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Saturday, August 4, 2012

Not Minnesota Nice

"Minnesota Nice" is the stereotypical behavior of
people born and raised in Minnesota, to be courteous, reserved, and
mild-mannered. The cultural characteristics of Minnesota Nice include a polite
friendliness, an aversion to confrontation, a tendency toward understatement, a
disinclination to make a fuss or stand out, emotional restraint, and
self-deprecation. It can also refer to traffic behavior, such as slowing down
to allow another driver to enter a lane in front of the other person. Critics
have pointed out negative qualities, such as passive aggressiveness and
resistance to change.
In 1862
though, after four years of statehood, and the outbreak of civil war Minnesota
wasn’t so nice. Another civil war broke out within the state between the white
settlers and the Dakota Nation. 1862, Minnesota was
still a young state, part of a frontier inhabited by more than one million
Indians. Times were hard and Indian families hungry. When the U.S. government
broke its promises, some of the Dakota Indians went to war against the white
settlers. Many Dakota did not join in, choosing to aid and protect settlers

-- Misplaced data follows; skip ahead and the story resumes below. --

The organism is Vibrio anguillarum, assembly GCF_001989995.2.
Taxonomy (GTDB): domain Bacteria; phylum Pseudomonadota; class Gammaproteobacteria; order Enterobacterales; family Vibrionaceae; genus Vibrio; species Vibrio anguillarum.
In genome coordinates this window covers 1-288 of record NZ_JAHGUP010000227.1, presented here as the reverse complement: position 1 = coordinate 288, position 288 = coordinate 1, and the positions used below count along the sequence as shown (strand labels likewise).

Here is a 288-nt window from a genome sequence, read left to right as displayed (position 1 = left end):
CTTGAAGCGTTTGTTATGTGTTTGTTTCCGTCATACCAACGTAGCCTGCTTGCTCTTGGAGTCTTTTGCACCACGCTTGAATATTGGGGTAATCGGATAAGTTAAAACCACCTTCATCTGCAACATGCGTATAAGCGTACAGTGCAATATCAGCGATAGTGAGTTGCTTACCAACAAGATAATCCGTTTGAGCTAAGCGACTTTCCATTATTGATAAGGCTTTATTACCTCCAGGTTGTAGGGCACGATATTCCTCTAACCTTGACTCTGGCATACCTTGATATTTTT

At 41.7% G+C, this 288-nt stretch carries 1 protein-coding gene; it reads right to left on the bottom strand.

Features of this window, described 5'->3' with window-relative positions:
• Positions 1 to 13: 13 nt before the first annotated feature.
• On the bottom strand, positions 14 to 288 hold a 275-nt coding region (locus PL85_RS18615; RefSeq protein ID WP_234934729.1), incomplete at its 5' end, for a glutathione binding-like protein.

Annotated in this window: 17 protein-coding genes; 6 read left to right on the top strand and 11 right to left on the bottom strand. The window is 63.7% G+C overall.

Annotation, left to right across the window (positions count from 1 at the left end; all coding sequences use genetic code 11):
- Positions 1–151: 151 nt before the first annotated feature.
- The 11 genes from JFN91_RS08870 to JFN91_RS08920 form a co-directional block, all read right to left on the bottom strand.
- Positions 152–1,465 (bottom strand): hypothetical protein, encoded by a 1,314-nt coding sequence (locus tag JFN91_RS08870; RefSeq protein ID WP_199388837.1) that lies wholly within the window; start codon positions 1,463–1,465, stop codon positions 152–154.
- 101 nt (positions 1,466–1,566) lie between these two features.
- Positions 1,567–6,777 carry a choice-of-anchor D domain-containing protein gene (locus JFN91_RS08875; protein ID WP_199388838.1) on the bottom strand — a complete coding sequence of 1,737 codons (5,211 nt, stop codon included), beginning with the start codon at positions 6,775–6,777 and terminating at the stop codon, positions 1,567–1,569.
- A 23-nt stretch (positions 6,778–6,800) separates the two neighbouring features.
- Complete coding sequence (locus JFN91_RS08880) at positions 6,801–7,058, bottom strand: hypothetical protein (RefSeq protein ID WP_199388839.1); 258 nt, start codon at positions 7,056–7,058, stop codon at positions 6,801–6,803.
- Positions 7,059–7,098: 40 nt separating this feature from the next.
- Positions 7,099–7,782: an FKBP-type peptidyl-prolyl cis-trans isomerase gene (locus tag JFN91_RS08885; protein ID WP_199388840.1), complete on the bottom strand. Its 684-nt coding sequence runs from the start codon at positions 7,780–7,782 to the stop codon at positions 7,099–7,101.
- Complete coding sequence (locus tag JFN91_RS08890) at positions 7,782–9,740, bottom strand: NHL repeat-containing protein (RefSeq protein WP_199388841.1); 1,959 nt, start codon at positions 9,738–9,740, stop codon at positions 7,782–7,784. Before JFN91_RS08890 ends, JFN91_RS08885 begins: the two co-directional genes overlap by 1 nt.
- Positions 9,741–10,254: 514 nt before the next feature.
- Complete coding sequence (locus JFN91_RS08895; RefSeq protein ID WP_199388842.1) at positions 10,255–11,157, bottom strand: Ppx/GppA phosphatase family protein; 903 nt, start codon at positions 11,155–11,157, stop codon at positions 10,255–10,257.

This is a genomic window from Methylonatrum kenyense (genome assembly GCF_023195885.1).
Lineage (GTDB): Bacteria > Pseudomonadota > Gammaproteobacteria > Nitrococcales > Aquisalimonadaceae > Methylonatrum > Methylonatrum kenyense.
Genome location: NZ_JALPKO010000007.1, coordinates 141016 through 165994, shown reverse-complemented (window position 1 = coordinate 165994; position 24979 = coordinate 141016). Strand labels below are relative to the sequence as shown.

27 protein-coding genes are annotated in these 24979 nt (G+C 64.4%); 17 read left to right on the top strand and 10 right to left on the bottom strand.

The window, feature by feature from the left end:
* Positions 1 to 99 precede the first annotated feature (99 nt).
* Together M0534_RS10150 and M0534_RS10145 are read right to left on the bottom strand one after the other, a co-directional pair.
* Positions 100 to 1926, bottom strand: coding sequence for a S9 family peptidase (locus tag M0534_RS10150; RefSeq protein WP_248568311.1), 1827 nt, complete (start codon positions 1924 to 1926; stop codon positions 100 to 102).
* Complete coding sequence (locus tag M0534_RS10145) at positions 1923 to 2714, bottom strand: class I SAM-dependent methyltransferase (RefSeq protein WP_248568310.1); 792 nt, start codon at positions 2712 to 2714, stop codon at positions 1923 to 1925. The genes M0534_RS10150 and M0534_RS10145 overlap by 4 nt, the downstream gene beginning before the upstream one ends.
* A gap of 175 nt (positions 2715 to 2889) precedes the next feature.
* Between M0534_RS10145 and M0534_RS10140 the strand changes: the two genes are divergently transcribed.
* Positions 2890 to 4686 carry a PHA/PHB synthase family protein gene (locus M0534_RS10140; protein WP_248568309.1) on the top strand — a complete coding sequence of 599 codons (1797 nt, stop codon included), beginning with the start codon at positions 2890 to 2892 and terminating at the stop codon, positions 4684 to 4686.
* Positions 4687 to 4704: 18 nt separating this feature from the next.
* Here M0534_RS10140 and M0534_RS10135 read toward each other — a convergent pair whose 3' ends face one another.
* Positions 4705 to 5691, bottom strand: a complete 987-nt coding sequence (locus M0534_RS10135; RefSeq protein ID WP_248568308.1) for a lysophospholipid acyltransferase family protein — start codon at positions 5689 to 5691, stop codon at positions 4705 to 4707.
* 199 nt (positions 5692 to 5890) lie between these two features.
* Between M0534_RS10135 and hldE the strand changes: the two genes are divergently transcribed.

instead. The fighting lasted six weeks and many people on both sides were
killed or fled Minnesota. Former Minnesota governor Henry Sibley led an expedition
of soldiers and Dakota scouts against the Dakota warriors. The war ended on
December 26, 1862, when thirty-eight Dakota Indians were hanged in Mankato in
the largest mass execution in U.S. history. Afterwards the government forced
most of the remaining Dakota to leave Minnesota. For white Minnesotans, their
experience of blood and terror negated all promises they had made to the
Dakota. Stories and history books told about the great "Minnesota
Massacre," but for many years the Indian side of the story was ignored. Now you can read the “other side of the
story "In Through Dakota Eyes.” While
the book lacks a clearly followed chronology, it consists of a collection of
original documents from legal proceedings and oral history which is well worth
the readers time. If your interested in the tragic story of when
hundreds of settlers, Indians, soldiers and bystanders were killed this
is the book for you. I highly recommend it.


Montanagirl said...

I think this would be a good read!

Far Side of Fifty said...

I found the Indian War to be very interesting. You know what? I do not remember this in any kind of history class in high school. (Of course that was a long time ago)
I am interested in reading this one and I will look for it at the Library..there are two sides to every story...Thanks for the review:)

EcoRover said...

Nice to hear the story told from the Lakota perspective. I can only imagine how long it might take us (as Americans, all of us--White and Indian) to recover from this era.